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Cor. No, truly.
Clo. Then thou art damn'd.
Cor. Nay, I hope
Clo. Truly, thou art damn'd, like an ill-roafted egg, all on one fide.
Cor. For not being at Court? your reafon.
Clo. Why, if thou never waft at Court, thou never faw'ft good manners; if thou never faw't good manners, then thy manners must be wicked; and wickedness is fin, and fin is damnation: thou art in a parlous ftate, fhepherd.
Cor. Not a whit, Touchstone: thofe, that are good manners at the Court, are as ridiculous in the Country, as the behaviour of the Country is most mockable at the Court. You told me, you falute not at the Court, but you kifs your hands; that courtefy would be uncleanly, if Courtiers were fhepherds.
Clo. Inftance, briefly; come, inftance.
Cor. Why, we are still handling our ewes; and their fels, you know, are greasy.
Clo. Why, do not your Courtiers' hands fweat? and is not the greafe of a mutton as wholfome as the fweat of man? fhallow, fhallow!a better instance, I fay: come.
Cor. Befides, our hands are hard.
Clo. Your lips will feel them the fooner. Shallow again a more founder inftance, come.
Cor. And they are often tarr'd over with the furgery of our fheep; and would you have us kifs tarr? the Courtier's hands are perfumed with civet.
Clo. Most shallow man!-thou worms-meat, in refpect of a good piece of flesh-indeed!-learn of the wife, and perpend. Civet is of a bafer birth than tarr; the very uncleanly flux of a cat. Mend the inftance, fhepherd.
Cor. You have too courtly a wit for me; I'll reft. in Clo. Wilt thou reft damn'd? God help thee, fhallow man; God make incifion in thee, thou art raw.
Cor. Sir, I am a true labourer, I earn that I eat; get that I wear; owe no man hate, envy no man's happiness; glad of other men's good, content with my harm; and the greatest of my pride is, to fee my ewes graze, and my lambs fuck.
Clo. That is another fimple fin in you, to bring the ewes and the rams together; and to offer to get your living by the copulation of cattle; to be a bawd to a bell-weather'; and to betray a fhe-lamb of a twelvemonth to a crooked-pated old cuckoldry ram, out of all reasonable match. If thou be'ft not damn'd for this, the devil himself will have no fhepherds; I cannot fee elfe how thou shouldft 'scape.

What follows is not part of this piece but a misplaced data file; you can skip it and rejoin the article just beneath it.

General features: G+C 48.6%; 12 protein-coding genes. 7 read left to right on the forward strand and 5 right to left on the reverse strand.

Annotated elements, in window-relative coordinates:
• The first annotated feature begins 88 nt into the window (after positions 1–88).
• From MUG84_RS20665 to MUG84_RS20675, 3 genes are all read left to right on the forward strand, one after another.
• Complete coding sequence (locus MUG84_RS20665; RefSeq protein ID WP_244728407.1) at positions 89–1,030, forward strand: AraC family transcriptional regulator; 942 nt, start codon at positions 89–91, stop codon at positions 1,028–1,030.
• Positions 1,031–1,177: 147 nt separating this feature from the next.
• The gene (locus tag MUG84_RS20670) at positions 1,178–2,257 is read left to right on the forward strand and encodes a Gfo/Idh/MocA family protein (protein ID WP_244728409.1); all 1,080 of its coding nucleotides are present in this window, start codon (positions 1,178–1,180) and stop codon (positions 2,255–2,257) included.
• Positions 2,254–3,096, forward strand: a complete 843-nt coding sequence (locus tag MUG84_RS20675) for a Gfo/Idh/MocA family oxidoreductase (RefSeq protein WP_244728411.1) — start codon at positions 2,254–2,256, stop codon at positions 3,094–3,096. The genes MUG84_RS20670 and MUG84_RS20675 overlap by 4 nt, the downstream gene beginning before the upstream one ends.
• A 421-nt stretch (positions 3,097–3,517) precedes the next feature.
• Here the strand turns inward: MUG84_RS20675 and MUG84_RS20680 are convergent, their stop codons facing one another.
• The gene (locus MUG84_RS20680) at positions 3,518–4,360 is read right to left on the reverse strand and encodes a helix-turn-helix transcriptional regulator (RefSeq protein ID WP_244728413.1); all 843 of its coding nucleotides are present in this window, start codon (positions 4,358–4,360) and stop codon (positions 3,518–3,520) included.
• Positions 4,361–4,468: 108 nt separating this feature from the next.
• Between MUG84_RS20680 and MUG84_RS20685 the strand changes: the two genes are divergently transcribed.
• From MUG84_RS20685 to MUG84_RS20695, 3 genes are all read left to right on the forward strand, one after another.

Cor. Here comes young Mr. Ganimed, my new miftrefs's brother.
2 Make incifion in thee.] To make incifion was a proverbial expreffion then in vogue, for to make to understand. So in Beaumont and Fletcher's Humourous Lieute
O excellent King,
Angel-ey'd King, vouchsafe at
i. e. to make him understand
WARBURTON. 3 Bawd to a Belwether.] We
Thus he begins, thou life and ther and Ram had anciently the
light of creatures.
Enter Rofalind, with a paper.
Rof. From the east to western Inde,
Her worth, being mounted on the wind,
Are but black to Rofalind.
Let no face be kept in mind,
But the face of Rofalind.
Clo. I'll rhime you fo, eight years together; dinners, and fuppers, and fleeping hours excepted: it is the right butter-woman's rate to market.
Rof. Out, fool!
Clo. For a tafte.
If a hart doth lack a hind,
They, that reap, must fheaf and bind;
Sweetest nut hath fowreft rind,
Such a nut is Rofalind,
He that fweetest rofe will find,
Muft find love's prick, and Rofafind.
This is the very falfe gallop of verfes; why do you infect yourself with them?
4 Rate to market. So Sir T. Hanmer. In the former Editions rank to market.
Rof. Peace, you dull fool, I found them on a tree. Clo. Truly, the tree yields bad fruit.
Rof. I'll graff it with you, and then I fhall graff it with a medler; then it will be the earliest fruit i'th' country; for you will be rotten ere you be half ripe, and that's the right virtue of the medler.
Clo. You have faid; but whether wifely or no, let the Foreft judge,
S CEN E V,
Enter Celia, with a writing,
Rof. Peace, here comes my Sifter reading; stand afide.
Cel. Why should this a Defert be,
'Twixt the fouls of friend and friend;
Or at every fentence' end,
Will I Rofalinda write;
Teaching all, that read, to know,
That fball civil fayings fhow.] Civil is here ufed in the fame fense as when we fay civil wifdom or civil life, in oppofition to a folitary states or to the state
Therefore heaven nature charg'd",
Thus Rofalind of many parts
By heav'nly fynod was devis'd;
To have the Touches deareft priz'd.
Rof. O moft gentle Jupiter'!-what tedious homily of love have you wearied your Parishioners withall, and never cry'd, Have patience, good people?
6 Therefore heaven nature charg'd] From the picture of Apelles, or the accomplishments of Pandora.
Πανδώρην, ὅτι πάνες ὀλύμπια δώματ ̓ ἔχοντες
better part feems to have been her heels, and the worfe part was fo bad that Rosalind would not thank her lover for the comparifon. There is a more obfcure Atalanta, a Huntress and a Heroine; but of her nothing bad is recorded, and therefore I know not which was the better part.
So perfect, and fo peerless art Shakespeare was no despicableMy
Of ev'ry creature's beft.
Tempeft. Perhaps from this paffage Swift had his hint of Biddy Floyd.
Atalanta's better part.] I know not well what could be the better part of Atalanta here afcribed to Rofalind. Of the Atalanta moft celebrated, and who therefore muft he intended here where he has no epithet of difcrimination, the
thologift, yet he feems here to have mistaken fome other cha racter for that of Atalanta.
8 Sad, is grave, fober, not light. 9 The Touches.] The features; les traits.
10 most gentle JUPITER!] We fhould read JUNIPER, as the following words fhew, alluding to the proverbial term of a Juniper lecture: A fharp or unpleafing one! Juniper being a rough prickly plant. WARBURTON. Surely Jupiter may ftand.